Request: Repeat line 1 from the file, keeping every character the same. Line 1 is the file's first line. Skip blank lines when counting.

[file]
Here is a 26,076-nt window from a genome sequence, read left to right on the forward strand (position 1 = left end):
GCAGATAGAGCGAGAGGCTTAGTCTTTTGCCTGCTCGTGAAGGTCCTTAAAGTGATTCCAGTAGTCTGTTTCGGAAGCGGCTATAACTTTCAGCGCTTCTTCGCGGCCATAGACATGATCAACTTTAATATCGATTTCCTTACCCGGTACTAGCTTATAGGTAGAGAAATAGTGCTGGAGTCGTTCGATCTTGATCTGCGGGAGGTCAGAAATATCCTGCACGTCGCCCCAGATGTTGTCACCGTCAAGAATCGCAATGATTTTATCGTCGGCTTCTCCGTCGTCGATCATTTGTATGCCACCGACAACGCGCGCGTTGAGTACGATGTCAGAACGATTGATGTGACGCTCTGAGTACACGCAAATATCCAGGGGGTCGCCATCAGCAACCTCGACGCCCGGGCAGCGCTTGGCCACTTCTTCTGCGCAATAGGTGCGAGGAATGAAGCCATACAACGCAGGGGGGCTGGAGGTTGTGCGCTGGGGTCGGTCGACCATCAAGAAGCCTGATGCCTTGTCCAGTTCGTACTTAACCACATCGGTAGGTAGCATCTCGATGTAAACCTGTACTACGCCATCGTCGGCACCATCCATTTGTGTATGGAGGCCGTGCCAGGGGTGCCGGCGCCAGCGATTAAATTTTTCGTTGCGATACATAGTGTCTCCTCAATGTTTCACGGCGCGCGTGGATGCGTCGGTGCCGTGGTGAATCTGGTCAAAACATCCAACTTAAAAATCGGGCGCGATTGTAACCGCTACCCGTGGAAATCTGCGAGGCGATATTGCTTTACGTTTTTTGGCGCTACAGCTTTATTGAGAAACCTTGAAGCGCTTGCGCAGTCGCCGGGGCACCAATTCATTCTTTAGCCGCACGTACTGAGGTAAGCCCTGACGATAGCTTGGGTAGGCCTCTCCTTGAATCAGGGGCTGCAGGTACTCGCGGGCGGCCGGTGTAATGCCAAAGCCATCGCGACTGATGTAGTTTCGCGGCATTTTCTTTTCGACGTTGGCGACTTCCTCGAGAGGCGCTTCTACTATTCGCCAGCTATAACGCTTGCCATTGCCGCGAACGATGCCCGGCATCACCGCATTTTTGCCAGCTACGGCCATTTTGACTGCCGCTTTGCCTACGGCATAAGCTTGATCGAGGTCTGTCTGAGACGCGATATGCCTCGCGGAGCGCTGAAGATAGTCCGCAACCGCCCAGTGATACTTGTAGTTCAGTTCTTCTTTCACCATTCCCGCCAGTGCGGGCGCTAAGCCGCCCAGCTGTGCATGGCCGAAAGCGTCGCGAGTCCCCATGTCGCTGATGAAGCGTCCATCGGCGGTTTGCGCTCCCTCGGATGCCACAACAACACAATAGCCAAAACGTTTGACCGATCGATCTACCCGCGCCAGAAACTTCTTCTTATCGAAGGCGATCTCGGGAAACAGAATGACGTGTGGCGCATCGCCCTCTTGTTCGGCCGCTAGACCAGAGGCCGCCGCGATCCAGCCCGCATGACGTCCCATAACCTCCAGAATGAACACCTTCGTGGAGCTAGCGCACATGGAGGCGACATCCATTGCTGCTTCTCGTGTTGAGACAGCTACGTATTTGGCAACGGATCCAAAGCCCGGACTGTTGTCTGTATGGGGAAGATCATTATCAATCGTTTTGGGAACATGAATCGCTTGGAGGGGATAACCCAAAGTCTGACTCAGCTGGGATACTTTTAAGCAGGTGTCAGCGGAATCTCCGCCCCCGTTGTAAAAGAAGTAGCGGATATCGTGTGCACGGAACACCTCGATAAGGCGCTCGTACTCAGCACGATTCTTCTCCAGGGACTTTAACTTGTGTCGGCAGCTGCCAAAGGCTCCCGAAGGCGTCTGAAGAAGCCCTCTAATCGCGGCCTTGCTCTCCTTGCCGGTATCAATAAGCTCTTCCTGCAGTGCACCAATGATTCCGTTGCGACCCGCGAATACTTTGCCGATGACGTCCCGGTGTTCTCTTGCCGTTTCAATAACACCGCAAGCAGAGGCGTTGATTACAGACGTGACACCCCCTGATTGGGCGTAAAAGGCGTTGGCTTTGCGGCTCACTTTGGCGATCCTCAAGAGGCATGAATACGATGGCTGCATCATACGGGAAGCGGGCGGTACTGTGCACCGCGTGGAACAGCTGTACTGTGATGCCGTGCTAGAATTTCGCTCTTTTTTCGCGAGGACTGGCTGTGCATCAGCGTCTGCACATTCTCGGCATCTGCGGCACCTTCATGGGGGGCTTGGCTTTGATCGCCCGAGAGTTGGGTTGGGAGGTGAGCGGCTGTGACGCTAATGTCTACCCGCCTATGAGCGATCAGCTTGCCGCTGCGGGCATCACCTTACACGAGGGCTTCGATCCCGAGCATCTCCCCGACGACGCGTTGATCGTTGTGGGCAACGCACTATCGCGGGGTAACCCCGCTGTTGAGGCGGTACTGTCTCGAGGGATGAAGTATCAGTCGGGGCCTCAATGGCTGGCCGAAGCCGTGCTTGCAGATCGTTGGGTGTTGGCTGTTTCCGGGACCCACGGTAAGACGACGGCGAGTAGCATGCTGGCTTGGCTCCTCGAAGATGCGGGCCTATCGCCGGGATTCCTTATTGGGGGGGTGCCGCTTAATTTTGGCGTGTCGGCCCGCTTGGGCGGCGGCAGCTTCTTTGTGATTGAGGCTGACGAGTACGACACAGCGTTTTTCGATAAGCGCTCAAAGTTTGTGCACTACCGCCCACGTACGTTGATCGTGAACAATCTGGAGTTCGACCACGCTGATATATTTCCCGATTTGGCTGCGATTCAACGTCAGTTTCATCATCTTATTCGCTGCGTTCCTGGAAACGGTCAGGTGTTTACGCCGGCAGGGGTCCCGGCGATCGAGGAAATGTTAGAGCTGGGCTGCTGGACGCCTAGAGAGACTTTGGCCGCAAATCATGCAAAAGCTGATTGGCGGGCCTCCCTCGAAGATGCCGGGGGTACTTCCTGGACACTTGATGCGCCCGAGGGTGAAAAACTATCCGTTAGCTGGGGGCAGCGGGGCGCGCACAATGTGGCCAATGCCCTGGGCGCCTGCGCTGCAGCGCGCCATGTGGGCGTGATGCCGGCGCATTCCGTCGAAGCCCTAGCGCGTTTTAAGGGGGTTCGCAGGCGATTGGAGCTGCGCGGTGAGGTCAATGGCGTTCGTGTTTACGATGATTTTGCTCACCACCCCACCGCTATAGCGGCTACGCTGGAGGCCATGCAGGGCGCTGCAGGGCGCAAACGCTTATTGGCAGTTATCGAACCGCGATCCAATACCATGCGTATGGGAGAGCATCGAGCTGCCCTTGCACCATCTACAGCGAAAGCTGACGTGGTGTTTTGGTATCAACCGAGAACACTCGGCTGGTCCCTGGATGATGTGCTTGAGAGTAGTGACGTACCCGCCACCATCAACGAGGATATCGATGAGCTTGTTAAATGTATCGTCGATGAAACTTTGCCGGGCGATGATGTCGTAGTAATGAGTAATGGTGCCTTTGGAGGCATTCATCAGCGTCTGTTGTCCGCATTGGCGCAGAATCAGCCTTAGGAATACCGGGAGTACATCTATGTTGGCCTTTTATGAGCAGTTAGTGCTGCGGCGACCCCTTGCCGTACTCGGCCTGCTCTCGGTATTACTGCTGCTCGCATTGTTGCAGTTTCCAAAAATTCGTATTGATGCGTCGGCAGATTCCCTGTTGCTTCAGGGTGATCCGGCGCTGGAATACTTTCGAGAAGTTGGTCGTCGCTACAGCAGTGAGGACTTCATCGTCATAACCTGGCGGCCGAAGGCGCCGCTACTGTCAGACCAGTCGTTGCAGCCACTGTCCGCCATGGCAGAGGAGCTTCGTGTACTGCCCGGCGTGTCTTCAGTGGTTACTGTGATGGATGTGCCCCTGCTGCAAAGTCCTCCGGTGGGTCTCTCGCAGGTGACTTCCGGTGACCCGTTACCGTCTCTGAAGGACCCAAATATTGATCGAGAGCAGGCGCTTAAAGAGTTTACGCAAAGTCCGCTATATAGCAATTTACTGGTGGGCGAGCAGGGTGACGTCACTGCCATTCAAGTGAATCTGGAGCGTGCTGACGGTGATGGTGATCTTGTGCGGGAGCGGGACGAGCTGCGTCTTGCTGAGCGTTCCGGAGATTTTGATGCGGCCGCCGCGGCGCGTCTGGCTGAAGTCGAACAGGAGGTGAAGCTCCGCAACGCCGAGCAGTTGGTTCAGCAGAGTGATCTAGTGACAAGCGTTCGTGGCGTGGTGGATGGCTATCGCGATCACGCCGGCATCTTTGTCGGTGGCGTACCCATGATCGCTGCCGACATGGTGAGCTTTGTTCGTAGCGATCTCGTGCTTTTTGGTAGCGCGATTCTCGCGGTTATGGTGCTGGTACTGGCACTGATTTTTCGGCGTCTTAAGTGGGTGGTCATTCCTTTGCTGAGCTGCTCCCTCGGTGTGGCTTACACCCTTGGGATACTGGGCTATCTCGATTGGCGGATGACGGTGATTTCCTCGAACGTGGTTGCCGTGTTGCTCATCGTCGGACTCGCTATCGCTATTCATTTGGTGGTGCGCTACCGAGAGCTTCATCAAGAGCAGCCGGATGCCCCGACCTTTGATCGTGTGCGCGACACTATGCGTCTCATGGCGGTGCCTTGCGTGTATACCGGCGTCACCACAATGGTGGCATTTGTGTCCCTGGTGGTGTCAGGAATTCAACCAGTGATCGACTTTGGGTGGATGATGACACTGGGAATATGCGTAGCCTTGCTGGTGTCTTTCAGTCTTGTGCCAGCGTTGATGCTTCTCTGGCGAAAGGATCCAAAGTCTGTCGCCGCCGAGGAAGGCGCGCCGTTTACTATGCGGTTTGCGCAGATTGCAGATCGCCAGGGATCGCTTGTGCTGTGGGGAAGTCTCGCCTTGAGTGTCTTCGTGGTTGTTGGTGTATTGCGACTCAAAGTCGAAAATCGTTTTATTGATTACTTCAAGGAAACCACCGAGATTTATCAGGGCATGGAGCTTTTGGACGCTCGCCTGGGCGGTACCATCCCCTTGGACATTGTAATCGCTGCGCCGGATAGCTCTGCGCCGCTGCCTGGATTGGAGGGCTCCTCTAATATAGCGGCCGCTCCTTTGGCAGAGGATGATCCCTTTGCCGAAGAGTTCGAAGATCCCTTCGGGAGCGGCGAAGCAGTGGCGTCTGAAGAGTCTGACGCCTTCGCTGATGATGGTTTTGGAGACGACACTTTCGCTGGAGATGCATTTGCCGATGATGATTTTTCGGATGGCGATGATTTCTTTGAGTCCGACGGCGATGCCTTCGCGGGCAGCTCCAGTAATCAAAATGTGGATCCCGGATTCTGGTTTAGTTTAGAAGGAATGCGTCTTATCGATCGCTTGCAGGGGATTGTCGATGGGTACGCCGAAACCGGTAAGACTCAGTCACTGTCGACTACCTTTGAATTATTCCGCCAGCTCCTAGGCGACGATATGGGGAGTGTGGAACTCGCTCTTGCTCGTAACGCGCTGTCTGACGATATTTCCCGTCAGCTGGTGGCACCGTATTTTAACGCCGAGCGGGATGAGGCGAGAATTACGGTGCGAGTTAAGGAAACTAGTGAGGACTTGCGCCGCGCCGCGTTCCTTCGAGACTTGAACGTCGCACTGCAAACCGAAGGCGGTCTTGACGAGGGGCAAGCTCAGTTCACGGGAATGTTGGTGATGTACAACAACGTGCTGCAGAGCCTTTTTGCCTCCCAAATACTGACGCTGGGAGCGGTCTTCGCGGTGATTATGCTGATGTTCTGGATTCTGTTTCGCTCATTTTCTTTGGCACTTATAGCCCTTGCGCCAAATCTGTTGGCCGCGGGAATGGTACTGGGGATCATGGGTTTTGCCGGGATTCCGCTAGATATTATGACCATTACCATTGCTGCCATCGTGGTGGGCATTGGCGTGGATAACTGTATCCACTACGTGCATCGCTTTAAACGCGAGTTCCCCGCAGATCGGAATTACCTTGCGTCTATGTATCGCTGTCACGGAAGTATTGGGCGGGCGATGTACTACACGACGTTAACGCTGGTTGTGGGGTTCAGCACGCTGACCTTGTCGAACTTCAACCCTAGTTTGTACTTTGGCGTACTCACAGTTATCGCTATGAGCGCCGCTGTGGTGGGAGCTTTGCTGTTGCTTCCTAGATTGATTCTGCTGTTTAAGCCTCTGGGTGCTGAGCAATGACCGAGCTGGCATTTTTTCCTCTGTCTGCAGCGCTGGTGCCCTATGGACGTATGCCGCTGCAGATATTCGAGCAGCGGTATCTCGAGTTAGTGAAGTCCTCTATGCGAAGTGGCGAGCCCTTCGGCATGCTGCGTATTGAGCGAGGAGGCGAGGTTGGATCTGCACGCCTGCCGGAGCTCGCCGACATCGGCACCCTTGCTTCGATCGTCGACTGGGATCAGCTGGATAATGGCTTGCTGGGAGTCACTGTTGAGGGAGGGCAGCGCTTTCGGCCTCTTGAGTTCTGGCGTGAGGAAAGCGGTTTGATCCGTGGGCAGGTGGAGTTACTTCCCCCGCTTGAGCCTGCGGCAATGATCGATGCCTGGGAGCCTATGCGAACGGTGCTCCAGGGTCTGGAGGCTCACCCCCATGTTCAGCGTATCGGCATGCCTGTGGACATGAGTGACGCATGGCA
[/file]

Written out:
Here is a 26,076-nt window from a genome sequence, read left to right on the forward strand (position 1 = left end):